[Security Weekly] Scottish Environment Protection Agency Attacked by Conti Ransomware

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3rd Week of January 2021


1. Scottish Environment Protection Agency attacked by Conti ransomware

The Scottish Environment Protection Agency (SEPA), the environmental regulator of Scotland, has been suffering from the ongoing impact of a ransomware attack that took place on December 24, 2020.

After gaining access to SEPA’s internal IT system, the ransomware operators paralyzed all internal communications and a number of operations. Despite isolating the infected systems, email, scheduling services, reporting tools, and a number of databases have remained offline throughout January. The agency’s online pollution data reporting platform also remains unavailable. 

Furthermore, the attackers exfiltrated 1.2 GB of sensitive data from the agency’s servers before encrypting them with the ransomware. This included the employees’ personal information. The Conti ransomware group later claimed responsibility for the attack and published a portion of the stolen data on its leak site.

SEPA is currently working with the government, police, and the National Cyber Security Centre to resolve the issues. Experts suggested that the impact of the attack is so heavy that some systems might need to be replaced completely.

Sources: ZDNet, Bleeping Computer


2. Data breach at OpenWrt forum exposes user records

The online forum for the OpenWrt developer community suffered a cyberattack that led to the compromise of user information. OpenWrt is a Linux-based embedded operating system used on devices such as routers.

According to the administrators who maintain the website, the forum was attacked in the early morning of January 16, where hackers obtained unauthorized access to all forum members’ usernames, email addresses, and information on their activities. Even though passwords were not exfiltrated, the forum still recommends its users to reset their passwords since it does not have two-factor authentication (2FA).

It is not clear how the hackers managed to make the intrusion. The forum administrators warn all its users to be cautious of phishing attacks. Since most users are OpenWrt developers who build routers and other networking devices, targeting them with phishing emails could help the hackers get into enterprise networks.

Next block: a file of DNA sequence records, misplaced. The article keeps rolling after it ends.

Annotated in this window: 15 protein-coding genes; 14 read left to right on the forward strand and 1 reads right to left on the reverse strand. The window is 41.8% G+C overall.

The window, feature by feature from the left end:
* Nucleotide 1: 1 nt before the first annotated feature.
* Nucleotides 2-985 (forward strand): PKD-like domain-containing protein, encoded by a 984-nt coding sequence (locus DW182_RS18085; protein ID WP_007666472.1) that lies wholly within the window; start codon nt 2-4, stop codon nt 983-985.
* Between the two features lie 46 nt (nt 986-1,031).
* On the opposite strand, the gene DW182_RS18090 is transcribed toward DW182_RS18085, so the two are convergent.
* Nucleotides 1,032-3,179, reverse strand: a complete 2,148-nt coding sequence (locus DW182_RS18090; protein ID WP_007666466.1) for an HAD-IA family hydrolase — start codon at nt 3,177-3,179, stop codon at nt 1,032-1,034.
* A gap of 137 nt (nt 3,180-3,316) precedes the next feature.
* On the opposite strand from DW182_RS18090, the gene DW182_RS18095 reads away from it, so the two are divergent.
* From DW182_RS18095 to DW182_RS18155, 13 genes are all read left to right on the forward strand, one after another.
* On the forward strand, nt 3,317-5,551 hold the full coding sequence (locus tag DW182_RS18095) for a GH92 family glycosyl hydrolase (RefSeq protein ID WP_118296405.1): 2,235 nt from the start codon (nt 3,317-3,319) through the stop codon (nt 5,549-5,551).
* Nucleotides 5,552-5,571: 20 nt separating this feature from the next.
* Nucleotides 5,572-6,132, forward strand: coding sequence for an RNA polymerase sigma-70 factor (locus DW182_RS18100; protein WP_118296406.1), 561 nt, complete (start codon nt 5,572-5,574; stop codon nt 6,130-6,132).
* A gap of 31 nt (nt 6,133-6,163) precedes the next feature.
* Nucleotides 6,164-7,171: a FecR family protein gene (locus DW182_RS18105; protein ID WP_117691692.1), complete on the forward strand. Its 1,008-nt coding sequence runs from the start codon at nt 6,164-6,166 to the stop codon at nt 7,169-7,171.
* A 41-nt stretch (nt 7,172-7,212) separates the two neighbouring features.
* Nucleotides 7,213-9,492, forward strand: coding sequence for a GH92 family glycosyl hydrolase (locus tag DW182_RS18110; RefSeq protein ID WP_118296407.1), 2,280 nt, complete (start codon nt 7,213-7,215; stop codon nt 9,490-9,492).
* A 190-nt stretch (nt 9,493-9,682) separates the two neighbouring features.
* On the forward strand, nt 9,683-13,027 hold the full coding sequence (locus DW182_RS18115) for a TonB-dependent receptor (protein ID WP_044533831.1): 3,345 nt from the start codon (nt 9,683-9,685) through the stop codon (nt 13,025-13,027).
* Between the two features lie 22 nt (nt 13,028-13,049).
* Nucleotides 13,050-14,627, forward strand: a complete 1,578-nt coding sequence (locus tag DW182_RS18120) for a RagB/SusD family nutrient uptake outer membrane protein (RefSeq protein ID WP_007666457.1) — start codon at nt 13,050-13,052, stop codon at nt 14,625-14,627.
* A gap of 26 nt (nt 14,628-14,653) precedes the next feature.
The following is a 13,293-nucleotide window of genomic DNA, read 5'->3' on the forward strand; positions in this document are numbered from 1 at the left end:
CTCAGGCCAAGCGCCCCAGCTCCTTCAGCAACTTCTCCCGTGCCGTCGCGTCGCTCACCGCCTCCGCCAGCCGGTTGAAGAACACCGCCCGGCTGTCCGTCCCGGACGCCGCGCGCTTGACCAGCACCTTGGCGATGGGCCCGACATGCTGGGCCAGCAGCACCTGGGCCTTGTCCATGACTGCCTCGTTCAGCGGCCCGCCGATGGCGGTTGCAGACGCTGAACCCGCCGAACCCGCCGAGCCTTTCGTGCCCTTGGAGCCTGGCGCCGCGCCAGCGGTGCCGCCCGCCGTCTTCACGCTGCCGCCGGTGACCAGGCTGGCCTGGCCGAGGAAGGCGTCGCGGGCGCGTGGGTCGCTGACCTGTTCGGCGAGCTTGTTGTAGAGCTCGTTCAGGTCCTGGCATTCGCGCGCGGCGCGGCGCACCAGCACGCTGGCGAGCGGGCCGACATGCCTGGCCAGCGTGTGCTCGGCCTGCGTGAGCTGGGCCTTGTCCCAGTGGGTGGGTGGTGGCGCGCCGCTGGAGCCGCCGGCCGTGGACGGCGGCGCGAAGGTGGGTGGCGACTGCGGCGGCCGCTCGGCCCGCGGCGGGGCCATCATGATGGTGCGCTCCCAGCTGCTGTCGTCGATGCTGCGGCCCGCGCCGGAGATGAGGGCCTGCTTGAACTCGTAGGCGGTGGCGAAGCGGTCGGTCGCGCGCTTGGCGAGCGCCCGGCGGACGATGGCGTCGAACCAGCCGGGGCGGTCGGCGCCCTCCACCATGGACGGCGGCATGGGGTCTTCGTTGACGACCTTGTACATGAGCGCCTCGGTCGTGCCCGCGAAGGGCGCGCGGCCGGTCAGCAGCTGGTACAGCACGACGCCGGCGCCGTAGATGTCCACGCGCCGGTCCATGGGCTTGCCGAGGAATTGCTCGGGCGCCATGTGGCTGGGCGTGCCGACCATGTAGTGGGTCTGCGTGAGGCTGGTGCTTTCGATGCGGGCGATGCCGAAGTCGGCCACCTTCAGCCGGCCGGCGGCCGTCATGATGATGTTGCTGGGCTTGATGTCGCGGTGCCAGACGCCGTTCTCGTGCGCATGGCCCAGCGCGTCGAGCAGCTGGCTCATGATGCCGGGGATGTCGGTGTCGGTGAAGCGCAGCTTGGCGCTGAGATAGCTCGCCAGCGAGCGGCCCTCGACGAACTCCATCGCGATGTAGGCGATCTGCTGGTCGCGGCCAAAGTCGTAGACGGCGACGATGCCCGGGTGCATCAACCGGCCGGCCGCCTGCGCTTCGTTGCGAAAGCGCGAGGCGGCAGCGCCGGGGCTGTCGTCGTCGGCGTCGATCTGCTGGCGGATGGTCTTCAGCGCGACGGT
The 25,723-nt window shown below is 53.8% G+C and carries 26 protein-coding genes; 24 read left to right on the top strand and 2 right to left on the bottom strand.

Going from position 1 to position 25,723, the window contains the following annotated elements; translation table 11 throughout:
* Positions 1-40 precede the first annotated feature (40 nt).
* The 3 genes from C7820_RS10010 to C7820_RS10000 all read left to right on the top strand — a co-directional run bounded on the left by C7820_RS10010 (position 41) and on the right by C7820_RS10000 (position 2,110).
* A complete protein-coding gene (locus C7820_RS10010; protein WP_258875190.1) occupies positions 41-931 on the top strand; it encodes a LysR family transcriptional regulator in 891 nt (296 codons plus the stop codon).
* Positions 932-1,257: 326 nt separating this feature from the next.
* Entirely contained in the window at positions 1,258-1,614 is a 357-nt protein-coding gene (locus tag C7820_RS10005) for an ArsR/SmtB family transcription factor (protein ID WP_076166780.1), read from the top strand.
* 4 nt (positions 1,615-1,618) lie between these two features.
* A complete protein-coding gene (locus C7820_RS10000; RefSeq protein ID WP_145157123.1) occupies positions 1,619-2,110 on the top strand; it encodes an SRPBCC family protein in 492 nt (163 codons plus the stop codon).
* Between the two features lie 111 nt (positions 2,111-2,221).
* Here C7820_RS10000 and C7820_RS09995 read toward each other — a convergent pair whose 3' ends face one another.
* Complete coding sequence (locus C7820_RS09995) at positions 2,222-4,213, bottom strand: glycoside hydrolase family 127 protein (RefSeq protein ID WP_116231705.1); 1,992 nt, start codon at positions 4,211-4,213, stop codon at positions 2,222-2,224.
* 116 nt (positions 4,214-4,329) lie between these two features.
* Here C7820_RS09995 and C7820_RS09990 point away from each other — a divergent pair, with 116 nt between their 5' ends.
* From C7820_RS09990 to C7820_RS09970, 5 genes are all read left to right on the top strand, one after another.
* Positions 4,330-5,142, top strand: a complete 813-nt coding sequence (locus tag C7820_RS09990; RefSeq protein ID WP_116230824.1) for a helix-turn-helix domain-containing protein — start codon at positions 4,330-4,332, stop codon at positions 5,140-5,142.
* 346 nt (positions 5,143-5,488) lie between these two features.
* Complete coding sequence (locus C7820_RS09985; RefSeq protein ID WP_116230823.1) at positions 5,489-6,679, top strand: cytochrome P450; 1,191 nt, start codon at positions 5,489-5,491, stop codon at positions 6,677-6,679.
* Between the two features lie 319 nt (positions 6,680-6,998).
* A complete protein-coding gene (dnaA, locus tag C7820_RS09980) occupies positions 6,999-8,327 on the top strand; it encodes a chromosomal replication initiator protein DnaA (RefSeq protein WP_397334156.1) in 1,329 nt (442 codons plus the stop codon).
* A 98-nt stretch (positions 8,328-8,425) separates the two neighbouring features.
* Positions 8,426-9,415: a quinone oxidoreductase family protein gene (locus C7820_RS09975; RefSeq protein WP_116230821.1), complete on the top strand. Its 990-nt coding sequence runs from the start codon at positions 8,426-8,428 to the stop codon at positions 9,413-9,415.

Sources: Threatpost, Bleeping Computer


3. Photo editing site Pixlr suffers data breach, 1.9 million account details leaked online

Pixlr, one of the most popular online photo editing tools, suffered a cyberattack initiated by the ShinyHunters hacking group. The website provides a free photo editing platform as well as a premium membership that offers advanced tools and stock photos.

ShinyHunters claimed that it exploited a misconfigured AWS S3 bucket belonging to Pixlr back in 2020, and had obtained access to the usernames, email addresses, and hashed passwords for over 1.9 million users. These credentials were later published on an online hacking forum for free on January 17. 

Experts warn all Pixlr users to stay aware of potential phishing scams and credential stuffing attacks, and also urge them to change their passwords immediately.

ShinyHunters is particularly successful at targeting companies offering online services. Recent victims include payment app Dave, shopping comparison site Wishbone, ecommerce giant Tokopedia, and interior design platform Havenly.

Sources: Infosecurity, SiliconANGLE


4. Stolen credentials from massive phishing campaign accessible via Google Search

Security researchers recently discovered that over 1,000 stolen login credentials collected from a massive phishing campaign were easily accessible by anyone via a search on Google.

The ongoing phishing campaign began back in August 2020, hitting thousands of companies from a variety of industries. The attackers sent out emails in the name of Xerox, luring victims into checking an online document, which would then trigger a fraudulent Microsoft Office 365 login page. Over 1,000 corporate Microsoft Office 365 accounts had been collected over the past months.

Yet, the hackers made a critical mistake by storing these stolen credentials on a compromised server that was set to public. Despite not having any direct links to the page, Google was able to scan it and have it on its search results, leaving these credentials accessible by anyone on the internet.

Sources: Threatpost


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